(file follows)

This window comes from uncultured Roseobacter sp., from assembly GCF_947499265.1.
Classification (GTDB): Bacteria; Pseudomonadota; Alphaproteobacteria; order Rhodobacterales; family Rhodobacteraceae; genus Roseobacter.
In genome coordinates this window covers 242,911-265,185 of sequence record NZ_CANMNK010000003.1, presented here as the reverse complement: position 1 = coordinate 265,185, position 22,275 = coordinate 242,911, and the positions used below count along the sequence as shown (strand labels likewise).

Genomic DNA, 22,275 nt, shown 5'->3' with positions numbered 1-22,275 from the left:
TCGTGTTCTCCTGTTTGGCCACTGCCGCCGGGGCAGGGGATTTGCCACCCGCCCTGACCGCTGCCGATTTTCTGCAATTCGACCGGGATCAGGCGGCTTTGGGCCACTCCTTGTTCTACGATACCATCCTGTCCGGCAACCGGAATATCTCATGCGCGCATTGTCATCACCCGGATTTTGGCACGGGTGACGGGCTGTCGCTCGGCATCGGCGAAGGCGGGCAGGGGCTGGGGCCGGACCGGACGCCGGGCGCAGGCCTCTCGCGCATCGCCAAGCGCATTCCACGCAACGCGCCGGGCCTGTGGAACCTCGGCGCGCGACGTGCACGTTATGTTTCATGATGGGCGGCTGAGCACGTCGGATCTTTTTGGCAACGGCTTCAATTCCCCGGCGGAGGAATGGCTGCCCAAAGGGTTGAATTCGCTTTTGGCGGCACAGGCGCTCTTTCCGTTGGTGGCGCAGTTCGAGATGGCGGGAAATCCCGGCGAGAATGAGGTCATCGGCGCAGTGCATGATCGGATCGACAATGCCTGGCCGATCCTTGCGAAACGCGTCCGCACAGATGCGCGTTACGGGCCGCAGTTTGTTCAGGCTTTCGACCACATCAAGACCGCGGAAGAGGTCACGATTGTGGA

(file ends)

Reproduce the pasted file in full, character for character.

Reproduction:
This window comes from uncultured Roseobacter sp., from assembly GCF_947499265.1.
Classification (GTDB): Bacteria; Pseudomonadota; Alphaproteobacteria; order Rhodobacterales; family Rhodobacteraceae; genus Roseobacter.
In genome coordinates this window covers 242,911-265,185 of sequence record NZ_CANMNK010000003.1, presented here as the reverse complement: position 1 = coordinate 265,185, position 22,275 = coordinate 242,911, and the positions used below count along the sequence as shown (strand labels likewise).

Genomic DNA, 22,275 nt, shown 5'->3' with positions numbered 1-22,275 from the left:
TCGTGTTCTCCTGTTTGGCCACTGCCGCCGGGGCAGGGGATTTGCCACCCGCCCTGACCGCTGCCGATTTTCTGCAATTCGACCGGGATCAGGCGGCTTTGGGCCACTCCTTGTTCTACGATACCATCCTGTCCGGCAACCGGAATATCTCATGCGCGCATTGTCATCACCCGGATTTTGGCACGGGTGACGGGCTGTCGCTCGGCATCGGCGAAGGCGGGCAGGGGCTGGGGCCGGACCGGACGCCGGGCGCAGGCCTCTCGCGCATCGCCAAGCGCATTCCACGCAACGCGCCGGGCCTGTGGAACCTCGGCGCGCGACGTGCACGTTATGTTTCATGATGGGCGGCTGAGCACGTCGGATCTTTTTGGCAACGGCTTCAATTCCCCGGCGGAGGAATGGCTGCCCAAAGGGTTGAATTCGCTTTTGGCGGCACAGGCGCTCTTTCCGTTGGTGGCGCAGTTCGAGATGGCGGGAAATCCCGGCGAGAATGAGGTCATCGGCGCAGTGCATGATCGGATCGACAATGCCTGGCCGATCCTTGCGAAACGCGTCCGCACAGATGCGCGTTACGGGCCGCAGTTTGTTCAGGCTTTCGACCACATCAAGACCGCGGAAGAGGTCACGATTGTGGA